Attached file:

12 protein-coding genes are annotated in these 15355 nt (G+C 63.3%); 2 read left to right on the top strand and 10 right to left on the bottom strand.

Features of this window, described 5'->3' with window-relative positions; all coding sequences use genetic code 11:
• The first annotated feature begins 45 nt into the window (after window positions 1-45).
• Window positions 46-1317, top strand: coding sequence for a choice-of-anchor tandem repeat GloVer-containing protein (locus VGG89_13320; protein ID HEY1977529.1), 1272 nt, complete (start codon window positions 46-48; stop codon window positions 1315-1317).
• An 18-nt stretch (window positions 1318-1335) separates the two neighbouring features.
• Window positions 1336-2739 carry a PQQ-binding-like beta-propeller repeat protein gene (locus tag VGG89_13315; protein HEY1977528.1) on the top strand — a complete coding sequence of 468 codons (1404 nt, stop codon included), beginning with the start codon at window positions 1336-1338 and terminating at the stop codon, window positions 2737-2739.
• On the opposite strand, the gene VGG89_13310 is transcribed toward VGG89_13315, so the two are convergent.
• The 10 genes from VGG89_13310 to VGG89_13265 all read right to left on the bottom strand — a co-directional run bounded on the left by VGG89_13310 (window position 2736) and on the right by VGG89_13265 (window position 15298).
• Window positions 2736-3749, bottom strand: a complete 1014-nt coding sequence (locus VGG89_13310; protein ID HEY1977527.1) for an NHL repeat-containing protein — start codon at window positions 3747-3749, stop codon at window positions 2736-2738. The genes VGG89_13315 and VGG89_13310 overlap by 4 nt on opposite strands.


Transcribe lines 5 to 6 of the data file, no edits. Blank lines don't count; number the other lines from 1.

• An 18-nt stretch (window positions 1318-1335) separates the two neighbouring features.
• Window positions 1336-2739 carry a PQQ-binding-like beta-propeller repeat protein gene (locus tag VGG89_13315; protein HEY1977528.1) on the top strand — a complete coding sequence of 468 codons (1404 nt, stop codon included), beginning with the start codon at window positions 1336-1338 and terminating at the stop codon, window positions 2737-2739.